What to do if you are a parent/friend/third party of someone who is talking about suicide:
So far in this series, we have discussed the risk factors and warning signs of someone who is
thinking about suicide. What if someone you love starts talking to you about their suicidal
thoughts? This can feel like an overwhelming responsibility, but there are ways to intervene.
The chances are that if someone is confiding in you with such powerful thoughts, they trust you.
It is important to remain non-judgmental. Someone who is suicidal may feel that death is their
only escape, and their judgment at this time is clouded by these intense thoughts and feelings.
Be willing to listen, validate how they are feeling, and allow them to express exactly how they
are feeling at that moment. Show your support and interest in what they are going through and
try your best to remain direct and matter of fact. You are the strong support system in their lives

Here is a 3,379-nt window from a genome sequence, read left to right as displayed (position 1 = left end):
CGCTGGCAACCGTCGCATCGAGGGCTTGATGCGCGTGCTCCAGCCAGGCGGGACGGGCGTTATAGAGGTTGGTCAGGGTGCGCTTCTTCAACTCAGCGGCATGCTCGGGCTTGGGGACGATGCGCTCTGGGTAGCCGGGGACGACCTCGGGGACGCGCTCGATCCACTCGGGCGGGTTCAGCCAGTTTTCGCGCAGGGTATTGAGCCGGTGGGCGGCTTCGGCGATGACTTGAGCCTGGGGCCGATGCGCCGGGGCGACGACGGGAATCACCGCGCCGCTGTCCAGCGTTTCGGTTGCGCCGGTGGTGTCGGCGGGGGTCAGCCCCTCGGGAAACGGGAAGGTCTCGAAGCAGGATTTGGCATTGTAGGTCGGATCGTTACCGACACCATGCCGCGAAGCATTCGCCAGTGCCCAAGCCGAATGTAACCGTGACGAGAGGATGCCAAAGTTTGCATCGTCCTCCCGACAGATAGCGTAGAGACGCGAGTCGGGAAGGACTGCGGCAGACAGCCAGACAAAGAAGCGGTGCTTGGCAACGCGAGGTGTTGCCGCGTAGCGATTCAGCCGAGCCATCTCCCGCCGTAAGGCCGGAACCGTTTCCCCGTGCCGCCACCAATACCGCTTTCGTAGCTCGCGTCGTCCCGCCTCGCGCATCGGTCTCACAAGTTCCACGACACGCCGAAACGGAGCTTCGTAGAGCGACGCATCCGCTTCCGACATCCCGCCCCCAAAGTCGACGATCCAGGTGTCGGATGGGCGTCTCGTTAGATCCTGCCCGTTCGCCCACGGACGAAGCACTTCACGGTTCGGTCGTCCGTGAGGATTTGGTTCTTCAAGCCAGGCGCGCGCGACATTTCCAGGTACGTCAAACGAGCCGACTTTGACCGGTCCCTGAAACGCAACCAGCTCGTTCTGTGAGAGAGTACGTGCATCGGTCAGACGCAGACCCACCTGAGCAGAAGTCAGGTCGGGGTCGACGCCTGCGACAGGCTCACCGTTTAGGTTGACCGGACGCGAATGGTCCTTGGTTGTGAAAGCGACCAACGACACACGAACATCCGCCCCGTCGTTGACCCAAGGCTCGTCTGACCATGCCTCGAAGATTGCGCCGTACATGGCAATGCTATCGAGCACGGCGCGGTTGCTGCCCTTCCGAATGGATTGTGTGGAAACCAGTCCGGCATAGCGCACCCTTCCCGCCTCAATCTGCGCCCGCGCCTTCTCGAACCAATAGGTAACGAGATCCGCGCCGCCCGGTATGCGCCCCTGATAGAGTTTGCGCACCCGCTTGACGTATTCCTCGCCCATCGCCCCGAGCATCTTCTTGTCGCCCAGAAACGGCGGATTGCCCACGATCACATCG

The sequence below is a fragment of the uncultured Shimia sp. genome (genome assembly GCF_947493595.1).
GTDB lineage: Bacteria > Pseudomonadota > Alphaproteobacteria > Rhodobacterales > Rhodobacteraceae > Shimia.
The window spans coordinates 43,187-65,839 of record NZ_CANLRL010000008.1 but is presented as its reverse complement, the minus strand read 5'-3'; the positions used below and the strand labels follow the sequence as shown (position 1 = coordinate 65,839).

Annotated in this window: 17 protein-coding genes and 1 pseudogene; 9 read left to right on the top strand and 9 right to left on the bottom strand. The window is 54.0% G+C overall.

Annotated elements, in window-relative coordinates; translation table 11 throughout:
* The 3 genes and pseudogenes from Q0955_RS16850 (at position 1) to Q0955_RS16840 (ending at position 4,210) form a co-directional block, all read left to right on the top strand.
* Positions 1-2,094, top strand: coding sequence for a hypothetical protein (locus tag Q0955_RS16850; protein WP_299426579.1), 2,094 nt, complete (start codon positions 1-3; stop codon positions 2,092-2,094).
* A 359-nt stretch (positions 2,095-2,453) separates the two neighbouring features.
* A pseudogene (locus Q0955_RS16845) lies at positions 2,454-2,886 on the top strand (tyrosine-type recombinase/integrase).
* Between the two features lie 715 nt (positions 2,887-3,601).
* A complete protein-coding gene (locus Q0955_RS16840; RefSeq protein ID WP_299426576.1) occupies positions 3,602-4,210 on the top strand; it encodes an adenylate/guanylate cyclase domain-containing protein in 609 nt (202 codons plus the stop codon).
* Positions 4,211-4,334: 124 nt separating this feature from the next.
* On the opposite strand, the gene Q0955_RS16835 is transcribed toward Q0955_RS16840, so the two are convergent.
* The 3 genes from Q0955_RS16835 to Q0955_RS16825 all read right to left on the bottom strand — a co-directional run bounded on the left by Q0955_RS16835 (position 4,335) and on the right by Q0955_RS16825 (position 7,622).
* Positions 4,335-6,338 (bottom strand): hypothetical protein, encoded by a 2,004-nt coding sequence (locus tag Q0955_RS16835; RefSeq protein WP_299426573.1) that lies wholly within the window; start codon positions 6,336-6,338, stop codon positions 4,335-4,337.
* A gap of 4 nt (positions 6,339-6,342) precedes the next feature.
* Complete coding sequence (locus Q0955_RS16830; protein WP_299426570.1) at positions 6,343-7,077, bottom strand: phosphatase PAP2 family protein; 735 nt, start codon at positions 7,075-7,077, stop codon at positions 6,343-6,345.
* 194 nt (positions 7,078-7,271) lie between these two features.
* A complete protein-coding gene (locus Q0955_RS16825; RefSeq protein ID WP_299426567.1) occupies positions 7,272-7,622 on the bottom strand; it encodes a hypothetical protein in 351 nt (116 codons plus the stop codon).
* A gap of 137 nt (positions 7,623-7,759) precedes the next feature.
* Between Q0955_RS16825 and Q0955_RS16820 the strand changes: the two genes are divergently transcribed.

and remaining calm will comfort them.
Another vital plan-of-action for you is to remove any means of suicide, such as weapons, pills,
sharp objects, etc. If your loved one has talked to you about their plan for suicide, take them
seriously and remove anything that could assist them in their thoughts. Contact a Lifeline Center
(1-800-8255) or local hospital for available resources in your area.
A great resource for communicating with someone who may be suicidal is to use the 5 Action
Steps (Ask, Keep Them Safe, Be There, Help Them Connect, Follow up). You can access the 5
Steps at https://www.bethe1to.com/bethe1to-steps-evidence/
One more important thing to remember during this time is to take care of yourself. It is an
emotional time when someone you love and care about admits that they are thinking about
suicide. Remember to check in with your own thoughts and feelings. Reach out for help and
support for yourself, if needed.